This ultrasonic, pulse-echo probe can sustain as high as 250 °C, and uses a piezoelectric transducer to generate and receive the ultrasonic pulses. The transducer is made of a piezoelectric material with high Curie temperature, and the probe is configured such that it is operated as air-backed and, thus, has minimum losses of power.

An illustration of the health monitoring system and the pulse echo method of measuring condensed water height using time-of-flight of reflected ultrasonic pulses.
For use of the piezoelectric transducers at high temperature, other aspects need to be considered, such as phase transition, thermal aging, electrical resistivity, chemical stability (decomposition and defect creation), and the stability of properties at elevated temperatures. Among them, the phase transition at elevated temperature is the critical limitation as the transducer is permanently depolarized at a certain temperature, known as the Curie point, and cannot be used for transducer applications. Although the piezoelectric materials that possess high Curie points >500 °C are available, such as bismuth layer (BLSF), LiNbO3, and quartz, the issues associated with these materials are that the transducer properties are considerably lower than conventional piezoelectric material such as lead zirconate titanate (PZT).

The health monitoring system working at high temperatures >200 °C requires high-performance piezoelectric transducers as the steam pipes involve several issues such as the effect of the pipe curvature that causes ultrasonic wave losses and increased attenuation at high temperatures. These effects greatly reduce the sensitivity, preventing the ultrasound wave from propagating through material media in steam pipe systems.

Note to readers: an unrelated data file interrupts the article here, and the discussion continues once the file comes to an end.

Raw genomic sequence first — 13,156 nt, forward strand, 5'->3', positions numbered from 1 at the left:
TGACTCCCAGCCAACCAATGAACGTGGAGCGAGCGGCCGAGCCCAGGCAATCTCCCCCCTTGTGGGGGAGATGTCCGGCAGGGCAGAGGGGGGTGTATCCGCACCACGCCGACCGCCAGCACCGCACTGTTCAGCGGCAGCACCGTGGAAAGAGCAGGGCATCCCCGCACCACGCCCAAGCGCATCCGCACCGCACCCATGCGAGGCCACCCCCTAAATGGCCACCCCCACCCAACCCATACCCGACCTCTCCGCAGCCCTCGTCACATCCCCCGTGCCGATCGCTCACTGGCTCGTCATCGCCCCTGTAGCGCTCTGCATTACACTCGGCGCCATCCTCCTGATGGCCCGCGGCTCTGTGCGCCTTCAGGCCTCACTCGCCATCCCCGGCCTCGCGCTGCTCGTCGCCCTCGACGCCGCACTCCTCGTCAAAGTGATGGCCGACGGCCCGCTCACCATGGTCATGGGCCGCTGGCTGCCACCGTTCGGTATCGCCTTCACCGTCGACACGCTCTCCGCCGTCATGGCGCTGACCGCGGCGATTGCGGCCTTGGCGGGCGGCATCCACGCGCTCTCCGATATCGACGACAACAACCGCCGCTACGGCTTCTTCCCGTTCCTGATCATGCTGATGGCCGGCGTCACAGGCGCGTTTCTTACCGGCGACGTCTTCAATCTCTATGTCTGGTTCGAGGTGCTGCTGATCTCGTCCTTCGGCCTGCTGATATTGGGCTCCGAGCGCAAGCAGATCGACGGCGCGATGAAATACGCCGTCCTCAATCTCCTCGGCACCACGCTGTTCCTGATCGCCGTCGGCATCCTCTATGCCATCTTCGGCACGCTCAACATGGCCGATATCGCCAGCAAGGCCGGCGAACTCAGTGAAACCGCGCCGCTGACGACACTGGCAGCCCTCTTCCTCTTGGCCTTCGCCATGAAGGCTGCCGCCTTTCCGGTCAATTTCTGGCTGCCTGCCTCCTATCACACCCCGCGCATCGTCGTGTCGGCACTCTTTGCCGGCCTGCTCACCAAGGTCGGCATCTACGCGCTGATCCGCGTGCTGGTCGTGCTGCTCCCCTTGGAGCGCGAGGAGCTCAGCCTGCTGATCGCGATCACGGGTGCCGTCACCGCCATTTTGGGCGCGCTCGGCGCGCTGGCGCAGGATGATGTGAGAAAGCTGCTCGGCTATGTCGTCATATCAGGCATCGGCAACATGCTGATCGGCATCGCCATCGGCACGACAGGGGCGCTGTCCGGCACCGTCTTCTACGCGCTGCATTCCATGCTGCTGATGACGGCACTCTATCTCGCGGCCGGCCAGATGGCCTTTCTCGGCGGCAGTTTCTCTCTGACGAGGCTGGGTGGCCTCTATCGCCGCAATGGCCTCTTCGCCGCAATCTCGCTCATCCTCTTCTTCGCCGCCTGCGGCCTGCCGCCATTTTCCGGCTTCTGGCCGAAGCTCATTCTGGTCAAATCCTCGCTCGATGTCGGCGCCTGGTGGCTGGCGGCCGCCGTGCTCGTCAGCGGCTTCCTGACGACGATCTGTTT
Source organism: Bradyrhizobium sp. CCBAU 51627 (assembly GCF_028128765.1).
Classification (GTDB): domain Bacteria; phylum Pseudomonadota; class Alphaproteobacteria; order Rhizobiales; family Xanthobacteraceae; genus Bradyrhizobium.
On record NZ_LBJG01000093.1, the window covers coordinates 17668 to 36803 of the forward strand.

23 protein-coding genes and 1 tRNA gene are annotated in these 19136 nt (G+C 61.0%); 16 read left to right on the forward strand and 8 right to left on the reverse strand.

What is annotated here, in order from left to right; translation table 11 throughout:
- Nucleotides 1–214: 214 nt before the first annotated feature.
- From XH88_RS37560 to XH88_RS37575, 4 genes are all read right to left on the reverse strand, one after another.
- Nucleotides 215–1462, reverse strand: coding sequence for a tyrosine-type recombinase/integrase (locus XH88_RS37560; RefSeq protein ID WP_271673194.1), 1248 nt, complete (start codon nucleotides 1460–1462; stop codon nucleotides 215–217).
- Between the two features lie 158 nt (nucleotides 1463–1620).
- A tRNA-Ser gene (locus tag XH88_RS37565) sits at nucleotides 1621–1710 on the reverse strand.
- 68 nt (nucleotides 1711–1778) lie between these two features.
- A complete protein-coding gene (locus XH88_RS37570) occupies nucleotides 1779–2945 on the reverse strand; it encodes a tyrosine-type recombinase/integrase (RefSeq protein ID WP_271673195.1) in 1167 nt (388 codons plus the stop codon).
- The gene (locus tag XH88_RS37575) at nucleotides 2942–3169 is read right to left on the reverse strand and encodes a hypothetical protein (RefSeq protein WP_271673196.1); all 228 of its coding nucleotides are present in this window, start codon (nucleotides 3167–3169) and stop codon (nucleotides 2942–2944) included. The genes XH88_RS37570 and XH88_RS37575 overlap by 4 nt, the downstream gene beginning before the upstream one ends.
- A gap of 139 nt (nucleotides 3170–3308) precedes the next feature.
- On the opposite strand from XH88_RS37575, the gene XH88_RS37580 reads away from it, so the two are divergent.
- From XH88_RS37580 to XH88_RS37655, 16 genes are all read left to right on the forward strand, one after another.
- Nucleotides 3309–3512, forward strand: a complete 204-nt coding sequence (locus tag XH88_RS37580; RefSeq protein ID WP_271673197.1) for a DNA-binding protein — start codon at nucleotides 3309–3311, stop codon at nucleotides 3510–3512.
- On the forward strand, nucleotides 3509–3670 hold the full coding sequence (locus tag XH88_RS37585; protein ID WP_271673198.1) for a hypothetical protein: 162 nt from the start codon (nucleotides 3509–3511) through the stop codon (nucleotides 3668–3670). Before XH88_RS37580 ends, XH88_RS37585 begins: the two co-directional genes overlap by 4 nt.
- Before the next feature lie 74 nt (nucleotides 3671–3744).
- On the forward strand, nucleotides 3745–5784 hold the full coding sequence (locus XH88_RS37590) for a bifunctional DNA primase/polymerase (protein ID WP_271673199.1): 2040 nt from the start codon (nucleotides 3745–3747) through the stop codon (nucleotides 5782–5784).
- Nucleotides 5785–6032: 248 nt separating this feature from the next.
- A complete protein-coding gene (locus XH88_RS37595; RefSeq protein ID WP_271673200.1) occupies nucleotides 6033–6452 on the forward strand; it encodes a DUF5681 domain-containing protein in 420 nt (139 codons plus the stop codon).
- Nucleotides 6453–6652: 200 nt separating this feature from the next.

In order to meet the requirements of high Curie point and high piezoelectric properties, a modified Navy type II (known as PZT5A) was selected because this material family offers a combination of high piezoelectric properties and high Curie temperatures. Based on the preliminary results of tests up to 250 °C, a probe that was developed using a Type II piezoelectric transducer yielded satisfactory bandwidth and sensitivity with high thermal stability.

Although both ceramics showed similar transducer performance below 250 °C, TRS203 ceramics possess higher transition temperature compared to conventional type II ceramics, allowing for sensing over a broader temperature range.

This work was done by Yoseph Bar-Cohen, Xiaoqi Bao, and Stewart Sherrit of Caltech; and Hyeong Jae Lee, Post Doc., for NASA’s Jet Propulsion Laboratory.

In accordance with Public Law 96-517, the contractor has elected to retain title to this invention. Inquiries concerning rights for its commercial use should be addressed to:

Innovative Technology Assets Management
JPL
Mail Stop 321-123
4800 Oak Grove Drive
Pasadena, CA 91109-8099
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Refer to NPO-49045.